Buildings don’t travel, which means that most people will experience any particular building only through photographs. Consequently, those who rely on photography to represent their work have a lot at stake. Each image must communicate as effectively as possible, enabling the viewer to fully appreciate whatever the photo depicts. I have learned over time that one of the best ways to get something to happen is to make it easy for people to do. It’s not that people won’t try, b
Shadow is a color as light is, but less brilliant; light and shadow are only the relation of two tones.
-Paul Cezanne In a world of shadows and highlights, the highlights seem to get the most attention. We watch highlight reels on TV, mark our documents with highlighters, and describe positive events as the highlights of our days. When it comes to photography, most of us are probably more attuned to highlights than to shadows, if for no other reason than because they are the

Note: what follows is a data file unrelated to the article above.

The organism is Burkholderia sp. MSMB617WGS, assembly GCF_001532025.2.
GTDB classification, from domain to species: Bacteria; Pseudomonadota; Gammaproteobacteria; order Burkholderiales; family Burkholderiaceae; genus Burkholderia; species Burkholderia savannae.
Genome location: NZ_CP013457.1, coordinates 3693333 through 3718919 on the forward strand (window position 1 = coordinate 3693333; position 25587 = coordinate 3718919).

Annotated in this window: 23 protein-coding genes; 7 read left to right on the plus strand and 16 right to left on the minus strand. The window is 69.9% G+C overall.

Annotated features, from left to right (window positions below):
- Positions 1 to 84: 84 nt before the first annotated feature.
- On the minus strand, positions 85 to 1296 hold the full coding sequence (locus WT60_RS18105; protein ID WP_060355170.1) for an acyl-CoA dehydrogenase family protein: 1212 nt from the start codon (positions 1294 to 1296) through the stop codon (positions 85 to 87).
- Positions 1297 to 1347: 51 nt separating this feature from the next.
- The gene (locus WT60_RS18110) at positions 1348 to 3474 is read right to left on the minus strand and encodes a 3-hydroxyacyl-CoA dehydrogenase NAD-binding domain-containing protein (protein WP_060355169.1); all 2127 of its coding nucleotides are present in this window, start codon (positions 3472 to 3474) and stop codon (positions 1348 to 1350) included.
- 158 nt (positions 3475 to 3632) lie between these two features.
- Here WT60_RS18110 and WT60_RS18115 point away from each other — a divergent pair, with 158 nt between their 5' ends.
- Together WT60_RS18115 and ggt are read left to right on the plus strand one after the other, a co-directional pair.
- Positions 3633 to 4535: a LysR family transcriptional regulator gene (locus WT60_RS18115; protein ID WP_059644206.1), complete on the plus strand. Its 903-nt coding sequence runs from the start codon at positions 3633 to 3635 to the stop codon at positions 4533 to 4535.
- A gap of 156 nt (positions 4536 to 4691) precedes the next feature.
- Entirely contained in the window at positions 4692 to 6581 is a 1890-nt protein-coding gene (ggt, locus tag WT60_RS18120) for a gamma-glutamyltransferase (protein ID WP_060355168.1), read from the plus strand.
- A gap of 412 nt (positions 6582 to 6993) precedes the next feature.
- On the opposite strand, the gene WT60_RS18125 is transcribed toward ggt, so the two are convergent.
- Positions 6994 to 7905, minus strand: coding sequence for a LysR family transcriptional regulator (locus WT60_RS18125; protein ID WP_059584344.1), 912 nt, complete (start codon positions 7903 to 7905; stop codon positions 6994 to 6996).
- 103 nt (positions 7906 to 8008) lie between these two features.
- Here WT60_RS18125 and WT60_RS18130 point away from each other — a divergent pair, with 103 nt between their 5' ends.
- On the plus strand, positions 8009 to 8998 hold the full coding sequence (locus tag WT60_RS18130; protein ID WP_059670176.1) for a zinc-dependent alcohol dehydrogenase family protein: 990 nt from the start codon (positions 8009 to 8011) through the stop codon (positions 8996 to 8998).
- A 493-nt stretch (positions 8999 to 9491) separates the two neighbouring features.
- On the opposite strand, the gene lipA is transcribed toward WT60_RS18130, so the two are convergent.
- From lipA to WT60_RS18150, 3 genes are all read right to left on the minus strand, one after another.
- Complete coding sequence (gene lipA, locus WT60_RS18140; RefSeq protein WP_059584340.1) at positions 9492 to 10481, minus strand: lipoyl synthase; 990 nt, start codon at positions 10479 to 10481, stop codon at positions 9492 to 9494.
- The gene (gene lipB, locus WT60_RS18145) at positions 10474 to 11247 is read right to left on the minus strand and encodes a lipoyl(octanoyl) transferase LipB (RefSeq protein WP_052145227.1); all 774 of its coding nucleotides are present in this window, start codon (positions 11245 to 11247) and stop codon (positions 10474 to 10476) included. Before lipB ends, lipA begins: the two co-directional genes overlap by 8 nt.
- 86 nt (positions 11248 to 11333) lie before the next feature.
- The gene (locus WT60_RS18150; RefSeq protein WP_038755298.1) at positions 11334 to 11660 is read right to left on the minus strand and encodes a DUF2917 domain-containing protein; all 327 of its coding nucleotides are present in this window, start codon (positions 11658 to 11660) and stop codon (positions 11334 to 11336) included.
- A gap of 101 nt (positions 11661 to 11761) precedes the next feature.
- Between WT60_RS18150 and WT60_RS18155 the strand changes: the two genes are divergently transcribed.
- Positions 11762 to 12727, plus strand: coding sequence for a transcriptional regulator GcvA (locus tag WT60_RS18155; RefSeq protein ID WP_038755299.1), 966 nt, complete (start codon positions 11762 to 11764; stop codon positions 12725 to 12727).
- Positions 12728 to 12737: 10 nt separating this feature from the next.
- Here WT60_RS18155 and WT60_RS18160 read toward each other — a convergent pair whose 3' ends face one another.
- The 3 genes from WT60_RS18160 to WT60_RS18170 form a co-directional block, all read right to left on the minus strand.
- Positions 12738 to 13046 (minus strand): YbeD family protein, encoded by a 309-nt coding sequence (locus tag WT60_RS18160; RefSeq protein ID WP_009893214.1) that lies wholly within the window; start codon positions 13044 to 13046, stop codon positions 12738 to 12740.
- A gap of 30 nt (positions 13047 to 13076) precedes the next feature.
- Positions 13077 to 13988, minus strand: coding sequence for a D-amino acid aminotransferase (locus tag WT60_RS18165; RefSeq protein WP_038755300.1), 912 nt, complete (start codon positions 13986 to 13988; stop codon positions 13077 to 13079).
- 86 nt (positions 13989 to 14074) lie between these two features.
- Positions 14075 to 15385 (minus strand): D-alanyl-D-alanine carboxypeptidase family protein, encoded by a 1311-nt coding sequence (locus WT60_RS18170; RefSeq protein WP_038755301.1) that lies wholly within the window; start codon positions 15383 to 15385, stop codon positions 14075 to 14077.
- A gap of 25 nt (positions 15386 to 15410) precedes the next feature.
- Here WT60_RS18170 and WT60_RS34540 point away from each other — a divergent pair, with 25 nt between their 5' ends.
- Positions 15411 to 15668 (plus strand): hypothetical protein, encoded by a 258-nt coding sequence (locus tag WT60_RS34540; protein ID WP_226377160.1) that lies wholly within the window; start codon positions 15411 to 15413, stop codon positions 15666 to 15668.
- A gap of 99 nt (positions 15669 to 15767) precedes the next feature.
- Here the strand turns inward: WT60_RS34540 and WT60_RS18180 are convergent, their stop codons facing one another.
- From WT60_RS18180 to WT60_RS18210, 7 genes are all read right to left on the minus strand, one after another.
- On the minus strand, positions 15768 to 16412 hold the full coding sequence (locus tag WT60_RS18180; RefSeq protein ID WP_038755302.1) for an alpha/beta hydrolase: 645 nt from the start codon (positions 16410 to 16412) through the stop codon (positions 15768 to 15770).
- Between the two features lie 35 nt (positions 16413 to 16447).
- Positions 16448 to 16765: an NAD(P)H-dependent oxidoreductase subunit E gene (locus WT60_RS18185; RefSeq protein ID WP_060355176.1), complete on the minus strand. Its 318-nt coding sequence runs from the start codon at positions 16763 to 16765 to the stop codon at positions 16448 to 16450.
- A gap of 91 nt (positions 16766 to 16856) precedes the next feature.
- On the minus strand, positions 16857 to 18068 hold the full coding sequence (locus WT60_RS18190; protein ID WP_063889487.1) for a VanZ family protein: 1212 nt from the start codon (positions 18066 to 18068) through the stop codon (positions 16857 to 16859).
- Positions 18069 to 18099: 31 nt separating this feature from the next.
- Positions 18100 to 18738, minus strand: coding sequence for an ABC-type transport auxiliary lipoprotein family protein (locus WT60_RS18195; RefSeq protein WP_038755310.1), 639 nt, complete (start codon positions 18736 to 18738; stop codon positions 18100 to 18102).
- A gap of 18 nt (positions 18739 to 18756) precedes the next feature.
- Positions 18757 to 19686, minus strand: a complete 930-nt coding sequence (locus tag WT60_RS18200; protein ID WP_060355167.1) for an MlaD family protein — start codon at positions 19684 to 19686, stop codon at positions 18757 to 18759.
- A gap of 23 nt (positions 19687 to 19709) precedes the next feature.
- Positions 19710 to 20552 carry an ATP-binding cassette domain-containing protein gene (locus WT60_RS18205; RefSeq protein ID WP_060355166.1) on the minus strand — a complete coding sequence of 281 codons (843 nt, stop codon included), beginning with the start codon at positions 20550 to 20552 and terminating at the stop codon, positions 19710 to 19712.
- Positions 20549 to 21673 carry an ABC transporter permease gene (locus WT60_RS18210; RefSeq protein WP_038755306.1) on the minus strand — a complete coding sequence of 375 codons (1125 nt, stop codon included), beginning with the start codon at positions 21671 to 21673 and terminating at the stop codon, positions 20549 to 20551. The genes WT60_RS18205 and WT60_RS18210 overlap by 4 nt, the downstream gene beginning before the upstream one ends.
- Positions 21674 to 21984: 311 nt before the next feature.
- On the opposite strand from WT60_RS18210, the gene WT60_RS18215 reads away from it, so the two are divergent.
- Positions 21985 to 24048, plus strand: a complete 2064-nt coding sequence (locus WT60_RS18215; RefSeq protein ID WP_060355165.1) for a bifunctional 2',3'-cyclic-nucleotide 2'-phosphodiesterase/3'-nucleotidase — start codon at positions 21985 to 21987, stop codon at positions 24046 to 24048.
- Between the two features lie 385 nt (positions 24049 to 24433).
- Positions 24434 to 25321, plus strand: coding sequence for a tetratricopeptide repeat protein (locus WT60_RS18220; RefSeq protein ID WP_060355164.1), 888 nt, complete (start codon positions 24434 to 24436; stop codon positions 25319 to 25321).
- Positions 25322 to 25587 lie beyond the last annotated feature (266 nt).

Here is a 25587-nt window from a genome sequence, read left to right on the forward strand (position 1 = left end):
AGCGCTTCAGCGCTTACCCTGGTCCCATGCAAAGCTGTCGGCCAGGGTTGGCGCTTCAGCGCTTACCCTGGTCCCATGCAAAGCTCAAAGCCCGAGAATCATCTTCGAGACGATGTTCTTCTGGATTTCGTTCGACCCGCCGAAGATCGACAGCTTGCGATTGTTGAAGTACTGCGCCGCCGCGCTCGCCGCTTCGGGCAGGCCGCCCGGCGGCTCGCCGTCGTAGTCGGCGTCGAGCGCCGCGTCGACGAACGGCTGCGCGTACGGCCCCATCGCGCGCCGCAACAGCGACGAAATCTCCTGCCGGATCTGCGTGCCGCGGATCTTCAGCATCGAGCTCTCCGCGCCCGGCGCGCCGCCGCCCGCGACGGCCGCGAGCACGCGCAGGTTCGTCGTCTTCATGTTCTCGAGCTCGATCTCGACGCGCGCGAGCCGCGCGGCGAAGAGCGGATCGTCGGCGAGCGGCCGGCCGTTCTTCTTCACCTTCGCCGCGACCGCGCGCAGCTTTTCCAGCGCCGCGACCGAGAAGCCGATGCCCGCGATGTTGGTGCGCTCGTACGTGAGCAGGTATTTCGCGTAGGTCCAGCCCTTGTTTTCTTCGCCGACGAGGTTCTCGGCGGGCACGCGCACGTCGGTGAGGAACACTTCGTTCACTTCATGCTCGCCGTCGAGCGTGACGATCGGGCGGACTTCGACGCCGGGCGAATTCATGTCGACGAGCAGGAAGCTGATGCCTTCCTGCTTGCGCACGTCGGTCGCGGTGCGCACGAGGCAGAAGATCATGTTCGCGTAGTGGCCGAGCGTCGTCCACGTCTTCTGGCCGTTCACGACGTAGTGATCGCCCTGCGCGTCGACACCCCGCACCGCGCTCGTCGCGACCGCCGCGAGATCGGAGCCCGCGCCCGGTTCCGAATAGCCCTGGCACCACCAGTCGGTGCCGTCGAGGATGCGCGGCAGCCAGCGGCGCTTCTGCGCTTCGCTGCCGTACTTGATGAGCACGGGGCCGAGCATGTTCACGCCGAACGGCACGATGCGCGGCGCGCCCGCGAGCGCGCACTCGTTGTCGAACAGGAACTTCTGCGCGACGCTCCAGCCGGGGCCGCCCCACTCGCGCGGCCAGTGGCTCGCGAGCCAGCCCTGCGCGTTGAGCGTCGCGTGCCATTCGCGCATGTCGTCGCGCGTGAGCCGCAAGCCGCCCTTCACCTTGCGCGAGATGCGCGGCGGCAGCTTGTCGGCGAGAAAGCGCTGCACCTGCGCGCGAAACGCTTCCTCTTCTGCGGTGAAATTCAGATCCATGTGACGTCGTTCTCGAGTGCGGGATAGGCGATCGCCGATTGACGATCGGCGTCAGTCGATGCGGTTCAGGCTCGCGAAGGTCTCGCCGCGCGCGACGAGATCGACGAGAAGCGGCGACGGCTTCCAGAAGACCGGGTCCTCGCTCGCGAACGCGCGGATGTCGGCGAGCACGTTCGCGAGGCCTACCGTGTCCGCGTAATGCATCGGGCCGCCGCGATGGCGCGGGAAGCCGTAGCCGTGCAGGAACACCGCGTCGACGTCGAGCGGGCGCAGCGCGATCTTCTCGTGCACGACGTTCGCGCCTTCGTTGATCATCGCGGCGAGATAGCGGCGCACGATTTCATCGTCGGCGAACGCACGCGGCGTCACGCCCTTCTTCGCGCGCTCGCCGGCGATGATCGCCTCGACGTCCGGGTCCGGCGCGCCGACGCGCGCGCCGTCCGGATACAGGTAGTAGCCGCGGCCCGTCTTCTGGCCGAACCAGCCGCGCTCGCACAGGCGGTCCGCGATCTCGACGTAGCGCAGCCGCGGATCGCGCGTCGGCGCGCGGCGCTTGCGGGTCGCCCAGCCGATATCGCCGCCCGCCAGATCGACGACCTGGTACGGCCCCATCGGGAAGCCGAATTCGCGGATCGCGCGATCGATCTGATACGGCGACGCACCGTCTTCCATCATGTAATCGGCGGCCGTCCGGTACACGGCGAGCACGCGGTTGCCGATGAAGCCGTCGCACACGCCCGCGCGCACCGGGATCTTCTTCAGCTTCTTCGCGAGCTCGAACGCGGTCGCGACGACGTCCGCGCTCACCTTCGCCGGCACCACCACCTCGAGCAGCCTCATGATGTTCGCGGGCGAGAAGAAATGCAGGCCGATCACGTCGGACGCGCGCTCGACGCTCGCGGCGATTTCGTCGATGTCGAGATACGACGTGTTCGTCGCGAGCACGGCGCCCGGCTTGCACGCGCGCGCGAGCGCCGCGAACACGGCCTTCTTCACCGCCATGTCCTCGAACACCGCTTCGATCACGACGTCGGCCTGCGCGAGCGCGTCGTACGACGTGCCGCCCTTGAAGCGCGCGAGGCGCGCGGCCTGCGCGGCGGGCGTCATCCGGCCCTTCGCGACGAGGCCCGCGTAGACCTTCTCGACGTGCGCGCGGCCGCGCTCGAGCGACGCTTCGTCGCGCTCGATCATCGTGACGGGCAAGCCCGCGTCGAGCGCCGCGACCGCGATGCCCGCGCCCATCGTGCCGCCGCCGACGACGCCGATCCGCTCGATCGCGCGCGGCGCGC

Context matters. Good designs can stand on their own in many ways, but buildings and spaces inevitably interact with their surroundings. Understanding context can deepen our appreciation of the design; for example, by illuminating the designer’s intentions, or revealing how a space functions. Closely related to context is juxtaposition, in which elements are placed near one another to achieve some effect. This is typically done by using contrasts of various kinds, including s
This article is the first in an occasional series about the elements of good architectural photography. It is intended for art buyers, marketing professionals, and anyone else who commissions or creates photographs of the built environment. Architectural photography is full of choices, because there is rarely just a single way to photograph a space. Becoming an informed viewer of architectural photography can help you navigate the possibilities, and obtain photographs that sa